Christian Devotion — In the Midst of Fear


I wrote this devotion after reading a diary kept by a friend during a hiking trip to Europe. From that same diary I wrote two other stories – both religious — about Sharon’s thoughts and feelings during her travels. All were published with her permission and I gave her copies of the published articles. I hope this blesses you and teaches you to trust in God.




While backpacking alone through Europe, Sharon, an American, had to board a boat in Northern Ireland that would take her to Scotland. Hostile glances from the other passengers came her way as she stood in line to pay the fare. Sharon realized that because she was a stranger and traveling by herself, the people in the country saw her as a threat. For the first time on her 21-day journey, she began to feel afraid for her safety.


Sharon sent an urgent plea heavenward. “Lord, please take care of me in this place full of strangers. Show me You are beside me, watching over me.’


When it was time to pay the fare, the white-haired captain of the boat asked Sharon, “Where’re you headed, Miss?”


“Scotland,” she replied.


“That would be the third stop for you, Miss.” Sharon nodded and moved to the side.

Once at sea, the boat’s engine made a deep chug-chugging sound that filled the air around the boat and carried out over the waves. The captain’s deep voice could be heard clearly above the noise: “If you’re a-wantin’ Scotland, it’s the third stop. Ya’ don’t be a-wantin’ the first or second stop, but the third stop for Scotland.” Every few minutes, he repeated the announcement, looking around at all the passengers and smiling in a friendly manner.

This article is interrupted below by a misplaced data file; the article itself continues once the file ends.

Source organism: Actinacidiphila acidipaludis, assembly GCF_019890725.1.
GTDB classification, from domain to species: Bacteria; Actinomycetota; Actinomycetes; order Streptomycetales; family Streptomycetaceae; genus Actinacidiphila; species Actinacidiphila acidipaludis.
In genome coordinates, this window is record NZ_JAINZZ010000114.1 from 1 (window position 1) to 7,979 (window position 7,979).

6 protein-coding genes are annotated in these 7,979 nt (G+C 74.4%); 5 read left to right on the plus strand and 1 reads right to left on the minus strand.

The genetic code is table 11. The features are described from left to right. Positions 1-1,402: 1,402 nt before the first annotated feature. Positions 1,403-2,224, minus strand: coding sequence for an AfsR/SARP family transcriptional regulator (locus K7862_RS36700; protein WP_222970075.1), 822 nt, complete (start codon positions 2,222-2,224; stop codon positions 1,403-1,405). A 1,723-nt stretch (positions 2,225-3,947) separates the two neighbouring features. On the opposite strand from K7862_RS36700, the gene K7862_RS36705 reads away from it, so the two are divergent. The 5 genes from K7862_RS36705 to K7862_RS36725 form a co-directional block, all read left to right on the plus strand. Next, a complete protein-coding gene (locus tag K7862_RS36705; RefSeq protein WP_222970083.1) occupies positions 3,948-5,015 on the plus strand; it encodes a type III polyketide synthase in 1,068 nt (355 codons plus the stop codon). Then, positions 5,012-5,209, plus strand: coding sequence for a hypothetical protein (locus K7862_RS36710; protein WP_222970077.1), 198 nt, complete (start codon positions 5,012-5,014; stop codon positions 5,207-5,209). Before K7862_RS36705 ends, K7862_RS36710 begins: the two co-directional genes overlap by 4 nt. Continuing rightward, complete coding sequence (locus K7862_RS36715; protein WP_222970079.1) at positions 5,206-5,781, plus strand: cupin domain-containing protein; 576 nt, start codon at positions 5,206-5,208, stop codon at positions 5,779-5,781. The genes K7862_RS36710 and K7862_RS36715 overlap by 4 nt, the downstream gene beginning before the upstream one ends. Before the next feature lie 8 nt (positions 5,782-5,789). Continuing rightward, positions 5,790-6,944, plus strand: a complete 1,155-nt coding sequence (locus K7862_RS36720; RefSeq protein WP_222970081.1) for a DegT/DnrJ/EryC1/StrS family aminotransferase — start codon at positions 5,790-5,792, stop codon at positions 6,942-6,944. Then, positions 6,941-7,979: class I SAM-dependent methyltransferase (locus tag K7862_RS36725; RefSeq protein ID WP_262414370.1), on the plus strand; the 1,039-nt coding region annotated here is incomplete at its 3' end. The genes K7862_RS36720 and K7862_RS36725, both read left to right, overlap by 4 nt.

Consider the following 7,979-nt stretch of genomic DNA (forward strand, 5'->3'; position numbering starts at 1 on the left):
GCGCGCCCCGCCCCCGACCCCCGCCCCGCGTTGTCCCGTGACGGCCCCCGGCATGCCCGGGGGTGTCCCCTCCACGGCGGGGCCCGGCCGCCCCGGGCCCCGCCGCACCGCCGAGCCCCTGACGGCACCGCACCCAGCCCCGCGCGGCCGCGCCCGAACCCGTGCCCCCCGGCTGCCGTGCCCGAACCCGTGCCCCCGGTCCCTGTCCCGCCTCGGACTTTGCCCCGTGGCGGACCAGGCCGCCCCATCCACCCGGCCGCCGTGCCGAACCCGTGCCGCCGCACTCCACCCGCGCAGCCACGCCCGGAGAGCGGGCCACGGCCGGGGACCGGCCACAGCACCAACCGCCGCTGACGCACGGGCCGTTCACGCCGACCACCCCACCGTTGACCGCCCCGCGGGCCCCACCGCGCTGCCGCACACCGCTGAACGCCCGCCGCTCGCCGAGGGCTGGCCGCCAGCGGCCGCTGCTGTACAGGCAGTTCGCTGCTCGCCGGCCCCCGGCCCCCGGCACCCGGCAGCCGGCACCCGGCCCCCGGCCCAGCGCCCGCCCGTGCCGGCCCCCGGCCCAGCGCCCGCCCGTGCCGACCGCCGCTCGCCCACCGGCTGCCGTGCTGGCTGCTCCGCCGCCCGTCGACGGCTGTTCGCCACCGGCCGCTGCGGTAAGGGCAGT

After two or three similar announcements, Sharon caught on. As the only American on board, she was obviously the only one who needed a reminder. Sharon tried to maintain an outward look of calm, even though her nerves felt frayed. Would the other passengers grow angry with the captain’s attention towards her?


When Sharon looked around, the faces of the crowd surprised her. Instead of frowns, people smiled. A few people chuckled as their heads swiveled between her and the captain. Sharon relaxed, more relieved than she wanted to admit, that the earlier tension was gone, dissolved under the captain’s care.


Once the boat arrived in Scotland, Sharon gathered her belongings and stood in line to disembark. She thanked the elderly captain for his help. His ruddy face revealed gentle understanding as he wished her a safe trip.


Sharon also thanked God for His help. Never again would she doubt His care for her in a tension-filled situation.


The End


Child-Like Praise

“Out of the mouth of babes and sucklings hast thou ordained strength because of thine enemies.” Psalm 8:2

Spending time with children can teach us about God.

Spending time with children can teach us about God.

Our family had trekked around San Francisco for five days and my legs felt like lead. My husband was tired too, but he had wanted us to hike Muir Woods before going home.
Our 11- and 13-year-olds didn’t want to go up yet another hill. Wondering how to keep everyone happy, I glanced at our youngest.